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Passengers with the condition, which can be deadly, can try to ensure a peanut-free flight. But even the best plans sometimes don't work.
By ELLIOTT HESTER
© St. Petersburg Times
published December 30, 2001
Recently, while returning from vacation on a flight from London to Boston, I sat helplessly in a passenger seat while the flight attendants dealt with an emergency. This particular crisis had nothing to do with mechanical failure, weather or air rage. The problem was linked to peanuts.
Just before flight attendants had completed the main-cabin beverage and peanut service, a frightened woman leapt from her seat. "You're not supposed to serve peanuts on this flight!" she screamed. "I'm allergic to peanuts!"
Startled attendants stared in disbelief, wondering if the passenger had gone mad.
As it turned out, the woman was lucid and, more important, correct.
While making reservations for the flight, the woman told the airline she suffered from a severe peanut allergy and thus would be carrying a prescribed medication (Epipen adrenaline) that could be self-administered if exposed to peanuts.
These two conditions, set forth by the Air Carrier Access Act (the federal law governing transportation of passengers with disabilities), needed to be met in order for the airline to accept her medical certificate for travel.
Having met the requirements, the woman boarded our trans-Atlantic flight. She knew the Department of Transportation requires airlines to create a "peanut-free buffer zone" (at least three rows for passengers who document severe allergy to peanuts).
But she also knew that many carriers, including this one, provide an extra measure of protection. Because she had declared her allergy, peanuts would not be handed out on the flight, even though the caterer mistakenly placed the little bags onboard.
Thus, this passenger became hysterical when bags of salted peanuts appeared within a few feet of her.
Along with shellfish allergy, peanut allergy is one of the most dangerous. But in most cases, shellfish has to be ingested to cause a reaction. Peanut allergy is unusual in that a person can suffer severe health complications simply by breathing the air from an open bag of peanuts. This is particularly worrisome on airplanes because ventilation systems recirculate cabin air.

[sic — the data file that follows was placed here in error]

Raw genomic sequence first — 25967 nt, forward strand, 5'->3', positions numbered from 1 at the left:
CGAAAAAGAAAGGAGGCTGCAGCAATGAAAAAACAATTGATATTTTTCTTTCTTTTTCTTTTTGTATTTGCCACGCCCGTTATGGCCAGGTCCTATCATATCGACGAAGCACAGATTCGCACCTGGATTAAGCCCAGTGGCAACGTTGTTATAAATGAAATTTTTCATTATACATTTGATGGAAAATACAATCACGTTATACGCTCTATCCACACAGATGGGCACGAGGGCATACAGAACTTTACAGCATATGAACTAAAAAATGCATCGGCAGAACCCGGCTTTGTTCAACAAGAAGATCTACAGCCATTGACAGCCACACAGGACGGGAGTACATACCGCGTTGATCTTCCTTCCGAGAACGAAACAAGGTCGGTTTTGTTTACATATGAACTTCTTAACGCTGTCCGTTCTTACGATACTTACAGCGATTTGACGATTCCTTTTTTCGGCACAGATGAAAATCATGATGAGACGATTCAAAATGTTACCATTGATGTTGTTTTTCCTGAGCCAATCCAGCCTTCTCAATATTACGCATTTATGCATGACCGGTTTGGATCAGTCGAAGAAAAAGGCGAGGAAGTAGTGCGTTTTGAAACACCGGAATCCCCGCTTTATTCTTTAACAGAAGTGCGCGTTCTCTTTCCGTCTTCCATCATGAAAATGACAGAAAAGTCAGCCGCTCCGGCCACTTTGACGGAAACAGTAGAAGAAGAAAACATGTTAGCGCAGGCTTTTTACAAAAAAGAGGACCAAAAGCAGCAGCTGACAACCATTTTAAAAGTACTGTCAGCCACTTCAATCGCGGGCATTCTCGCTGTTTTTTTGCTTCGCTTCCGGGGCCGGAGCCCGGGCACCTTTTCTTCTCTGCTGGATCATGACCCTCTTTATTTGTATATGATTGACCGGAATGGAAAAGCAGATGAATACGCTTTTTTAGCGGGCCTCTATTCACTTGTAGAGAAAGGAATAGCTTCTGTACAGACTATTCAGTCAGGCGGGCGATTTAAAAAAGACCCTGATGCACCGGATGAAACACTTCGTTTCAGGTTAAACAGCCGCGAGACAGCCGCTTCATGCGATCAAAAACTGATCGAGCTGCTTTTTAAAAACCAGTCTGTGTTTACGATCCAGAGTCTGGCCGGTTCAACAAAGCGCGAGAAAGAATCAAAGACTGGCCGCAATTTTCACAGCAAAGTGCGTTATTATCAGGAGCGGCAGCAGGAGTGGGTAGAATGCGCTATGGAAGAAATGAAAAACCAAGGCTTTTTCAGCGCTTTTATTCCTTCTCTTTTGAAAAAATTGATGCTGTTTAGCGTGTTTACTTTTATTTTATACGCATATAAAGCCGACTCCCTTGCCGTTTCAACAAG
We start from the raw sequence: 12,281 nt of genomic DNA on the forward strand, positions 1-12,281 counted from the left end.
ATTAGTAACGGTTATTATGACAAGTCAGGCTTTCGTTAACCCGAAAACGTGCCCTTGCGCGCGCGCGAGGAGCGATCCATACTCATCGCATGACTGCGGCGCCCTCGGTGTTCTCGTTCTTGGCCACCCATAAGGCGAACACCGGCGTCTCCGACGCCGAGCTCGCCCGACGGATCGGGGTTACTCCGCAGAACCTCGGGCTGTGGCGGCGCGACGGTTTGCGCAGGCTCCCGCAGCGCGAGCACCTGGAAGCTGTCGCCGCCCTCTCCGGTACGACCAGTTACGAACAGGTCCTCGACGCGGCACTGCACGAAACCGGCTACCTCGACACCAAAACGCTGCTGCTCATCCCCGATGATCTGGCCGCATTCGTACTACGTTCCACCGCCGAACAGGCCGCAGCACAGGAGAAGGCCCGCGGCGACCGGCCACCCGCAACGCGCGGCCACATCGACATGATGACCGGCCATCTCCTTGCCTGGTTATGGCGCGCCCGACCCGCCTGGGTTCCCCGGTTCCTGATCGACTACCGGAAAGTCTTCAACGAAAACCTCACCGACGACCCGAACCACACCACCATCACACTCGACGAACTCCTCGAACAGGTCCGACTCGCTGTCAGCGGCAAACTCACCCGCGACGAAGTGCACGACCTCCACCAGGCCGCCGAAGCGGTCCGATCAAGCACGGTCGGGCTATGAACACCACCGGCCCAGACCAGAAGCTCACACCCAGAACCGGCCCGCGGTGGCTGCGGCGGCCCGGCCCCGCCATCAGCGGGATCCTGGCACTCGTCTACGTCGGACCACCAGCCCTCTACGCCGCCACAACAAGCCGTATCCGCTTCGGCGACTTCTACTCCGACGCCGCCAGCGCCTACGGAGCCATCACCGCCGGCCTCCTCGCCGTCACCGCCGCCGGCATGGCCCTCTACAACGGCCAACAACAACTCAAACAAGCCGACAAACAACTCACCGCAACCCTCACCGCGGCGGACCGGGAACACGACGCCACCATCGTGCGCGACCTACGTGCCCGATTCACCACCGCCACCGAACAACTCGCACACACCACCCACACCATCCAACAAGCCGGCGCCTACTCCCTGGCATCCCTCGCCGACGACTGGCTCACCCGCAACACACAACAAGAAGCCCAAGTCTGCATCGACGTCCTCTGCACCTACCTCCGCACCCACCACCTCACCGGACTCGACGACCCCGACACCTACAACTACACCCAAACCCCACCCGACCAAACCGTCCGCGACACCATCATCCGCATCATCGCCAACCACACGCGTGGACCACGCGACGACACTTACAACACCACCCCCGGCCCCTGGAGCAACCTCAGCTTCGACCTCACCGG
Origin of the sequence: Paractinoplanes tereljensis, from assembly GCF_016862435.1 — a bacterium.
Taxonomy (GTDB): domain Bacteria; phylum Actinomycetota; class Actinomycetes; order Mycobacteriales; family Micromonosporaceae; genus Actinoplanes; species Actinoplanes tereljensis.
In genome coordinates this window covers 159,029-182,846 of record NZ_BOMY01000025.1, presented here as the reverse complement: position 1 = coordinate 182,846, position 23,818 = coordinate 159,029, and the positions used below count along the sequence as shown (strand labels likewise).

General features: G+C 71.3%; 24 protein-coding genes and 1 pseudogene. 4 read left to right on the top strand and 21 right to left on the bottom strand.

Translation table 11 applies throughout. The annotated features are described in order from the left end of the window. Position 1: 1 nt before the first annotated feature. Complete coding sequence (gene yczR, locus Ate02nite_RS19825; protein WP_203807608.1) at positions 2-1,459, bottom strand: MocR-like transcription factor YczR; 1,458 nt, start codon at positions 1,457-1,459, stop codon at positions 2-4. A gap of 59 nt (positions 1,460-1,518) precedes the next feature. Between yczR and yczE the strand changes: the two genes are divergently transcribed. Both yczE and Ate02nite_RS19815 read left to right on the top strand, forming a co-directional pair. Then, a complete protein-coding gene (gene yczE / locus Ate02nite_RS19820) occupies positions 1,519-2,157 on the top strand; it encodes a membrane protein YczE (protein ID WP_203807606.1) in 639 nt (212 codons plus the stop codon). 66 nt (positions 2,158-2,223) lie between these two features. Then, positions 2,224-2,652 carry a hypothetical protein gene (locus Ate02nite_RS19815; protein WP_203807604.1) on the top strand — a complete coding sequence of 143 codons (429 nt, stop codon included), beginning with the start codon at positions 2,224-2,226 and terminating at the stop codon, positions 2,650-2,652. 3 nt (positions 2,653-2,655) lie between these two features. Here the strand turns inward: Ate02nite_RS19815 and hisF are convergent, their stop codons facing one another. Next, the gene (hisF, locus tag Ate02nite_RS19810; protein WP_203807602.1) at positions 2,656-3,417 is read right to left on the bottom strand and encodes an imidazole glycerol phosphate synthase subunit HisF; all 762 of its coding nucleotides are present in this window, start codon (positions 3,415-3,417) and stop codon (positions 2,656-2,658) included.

An estimated 3-million Americans suffer from this allergy. The symptoms, which can include severe swelling of the throat and mouth, vomiting and loss of consciousness, are referred to as anaphylactic shock. In severe cases it can be deadly.
Last year, 4-year-old Rachel Benway boarded a flight with her mom. According to the Bangor Daily News, Sherry Benway spoke to the unnamed airline on six occasions before the flight to make sure the carrier was aware of her daughter's severe peanut allergy. The airline assured her that peanuts would not be served on the flight. And peanuts were not served.
But the aircraft had not been properly cleaned, Benway said later, and "Peanut particles were everywhere." To make matters worse, passengers were given granola bars that contained peanut oil. Rachel's condition is apparently so severe, she reacts to even the aroma of peanut oil.
While unsuspecting passengers munched on the granola bars, Rachel began to have difficulty breathing. Benway administered antihistamine and epinephrine to counteract the symptoms. Rachel survived, but on the return flight, her mom made adjustments. She passed out her own snacks to nearby passengers, replacing the granola bars in the process.
Affected passengers need to know that most airlines cannot guarantee a peanut-free flight. For instance, other passengers cannot be prevented from bringing peanut-based food aboard. Airlines are required only to create a peanut-free buffer zone, which, as mentioned earlier, is not a sure-fire defense against airborne peanut proteins.
But the buffer zone had not been created on my flight. Despite the passenger's meticulous preflight measures, she found herself surrounded by bags of salted peanuts. Perhaps the reservations agent failed to input the proper warning in the passenger's computer record. Maybe the warning had been filed but the gate agent failed to inform a flight attendant. Perhaps the agent did inform a flight attendant but because of a nasty preflight incident, peanut allergies had been forgotten. (After launching a verbal assault on other passengers, the cabin crew and the gate agents, a woman was forcibly removed from the aircraft on orders from the captain for refusing to move an improperly stowed carry-on.)
Still, none of these reasons can excuse the blunder. No less than 100 bags of peanuts had been distributed when the allergic passenger leapt from her seat.
Luckily, the purser -- the chief flight attendant -- came to the rescue. A quick-thinking woman whose two children suffer from a rare yeast allergy (she told me this later), the purser suspended the peanut service and rushed the woman to a seat in the forward section of business class, far away peanuts, peanut oil fumes and airborne peanut proteins.
But what do our premium-class passengers munch on before dinner? As is the case with many airlines, they feast on almonds. Not peanuts.
- For the past 16 years, Elliott Hester has flown for a major U.S. carrier. His book, Plane Insanity: A Flight Attendant's Tales of Sex, Rage, and Queasiness at 30,000 Feet, will be published by St. Martin's Press in November. E-mail him at firstname.lastname@example.org.
From the AP